The Lake Houston Area Chamber of Commerce hosted the State of the County virtual luncheon June 23, at which Harris County Precinct 4 Commissioner Jack Cagle talked about infrastructure projects, the coronavirus pandemic and the Woodridge Village purchase.

"We've got some good stuff that's going on. We've got some bad stuff that's going on, and we have a few things that are a little ugly that we have to deal with and to get ourselves through," he said. "But I'm optimistic. We live in a county in a region with can-do people who rise when challenges are there."

Infrastructure on track

Although the coronavirus has slowed down various operations, Cagle said it has not slowed down Precinct 4 infrastructure projects, such as parks and road projects. Precinct 4 parks also have been busier than ever as residents take advantage of outdoor activities that respect social distancing standards, he said.

"Our parks have been flourishing in these days," Cagle said.

Edgewater Park, an incoming park south of Hamblen Road, is also on track, Cagle said. The 19-acre Phase 1 of the park is set to open in early 2021 and feature a detention basin, restrooms, a fish cleaning station, a boat launch and access to the Spring Creek Greenway, Community Impact Newspaper previously reported.

"There are a lot of exciting things going on in our region with regard to our continued investment in our infrastructure and the direction that we're going in," he said.

Coronavirus cases, mask orders

The number of coronavirus cases in Harris County spiked in the last week. Cagle told residents to be careful and make wise decisions when it comes to staying healthy amid the coronavirus pandemic.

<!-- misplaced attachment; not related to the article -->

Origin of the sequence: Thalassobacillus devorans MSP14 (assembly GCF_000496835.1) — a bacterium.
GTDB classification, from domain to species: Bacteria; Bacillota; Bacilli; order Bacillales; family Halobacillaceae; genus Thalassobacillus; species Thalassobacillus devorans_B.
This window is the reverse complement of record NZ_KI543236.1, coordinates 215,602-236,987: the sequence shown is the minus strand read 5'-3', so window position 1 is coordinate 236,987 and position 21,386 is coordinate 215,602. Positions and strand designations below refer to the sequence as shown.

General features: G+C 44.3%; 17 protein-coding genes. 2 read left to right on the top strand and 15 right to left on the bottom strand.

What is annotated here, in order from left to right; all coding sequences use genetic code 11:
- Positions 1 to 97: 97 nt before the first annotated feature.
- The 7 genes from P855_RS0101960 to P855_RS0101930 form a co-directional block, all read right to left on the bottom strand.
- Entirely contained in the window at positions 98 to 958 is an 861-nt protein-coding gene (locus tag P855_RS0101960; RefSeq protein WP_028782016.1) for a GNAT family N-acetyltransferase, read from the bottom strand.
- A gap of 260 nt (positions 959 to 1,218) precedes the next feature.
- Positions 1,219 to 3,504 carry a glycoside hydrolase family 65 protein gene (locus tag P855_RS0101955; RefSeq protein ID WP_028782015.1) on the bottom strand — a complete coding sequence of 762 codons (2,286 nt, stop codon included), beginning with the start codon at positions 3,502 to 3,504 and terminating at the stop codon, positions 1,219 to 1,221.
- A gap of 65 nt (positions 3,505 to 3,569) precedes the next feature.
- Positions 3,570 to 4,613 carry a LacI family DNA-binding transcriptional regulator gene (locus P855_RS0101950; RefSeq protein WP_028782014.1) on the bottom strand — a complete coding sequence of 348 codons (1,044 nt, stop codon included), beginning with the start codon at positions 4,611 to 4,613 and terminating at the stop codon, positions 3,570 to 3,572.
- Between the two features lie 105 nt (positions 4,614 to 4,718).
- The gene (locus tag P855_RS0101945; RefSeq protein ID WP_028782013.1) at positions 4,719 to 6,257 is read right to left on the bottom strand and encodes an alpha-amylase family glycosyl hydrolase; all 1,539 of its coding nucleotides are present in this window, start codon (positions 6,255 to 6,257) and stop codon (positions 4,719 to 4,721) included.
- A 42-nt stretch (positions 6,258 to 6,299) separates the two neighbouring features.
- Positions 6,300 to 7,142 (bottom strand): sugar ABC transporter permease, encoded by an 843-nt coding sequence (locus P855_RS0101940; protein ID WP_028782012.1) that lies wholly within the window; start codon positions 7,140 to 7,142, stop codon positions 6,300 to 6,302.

"Use wisdom; be careful; be safe when you're out there," he said.

Cagle also talked about the mandatory mask order issued by Harris County Judge Lina Hidalgo to businesses June 19 that stated patrons and employees at Harris County businesses must wear masks beginning June 22.

"I'm supportive of businesses making healthy, safe decisions, and I'm a big fan of individuals making healthy, safe decisions," he said. "I don't know that I'm such a fan of having penalties and fines being imposed on folks, but that is not my call at this time."

Woodridge Village acquisition

Cagle also said the county is in the process of negotiating with Perry Homes for the Woodridge Village acquisition.

Woodridge Village is an in-progress development in Montgomery County that has been accused of causing flooding in Kingwood neighborhoods. Harris County officials have said they want to purchase the cleared land to turn it into a detention basin.

Harris County commissioners directed the Harris County Flood Control District in late April to begin negotiations and seek an interlocal agreement with the city of Houston, but an interlocal agreement has not been brought to commissioners or Houston City Council since.

However, Cagle said the flood control district and the city of Houston intend to meet this week to discuss conditions of the interlocal agreement.

Conditions of the agreement as laid out by commissioners in April include the city of Houston giving Harris County $7 million in land for flood-mitigation purposes and the city increasing its development guidelines to match the county's mitigation standards. Cagle said the county is also requesting that the city of Houston also partner on property development costs upon acquisition.

"We are optimistic that these are reasonable requests, and that the city would be able to work these out and that we will continue to have a willing seller who is wanting to sell at a very reasonable price to the county, and to the city and a joint partnership that benefits and helps everybody," he said.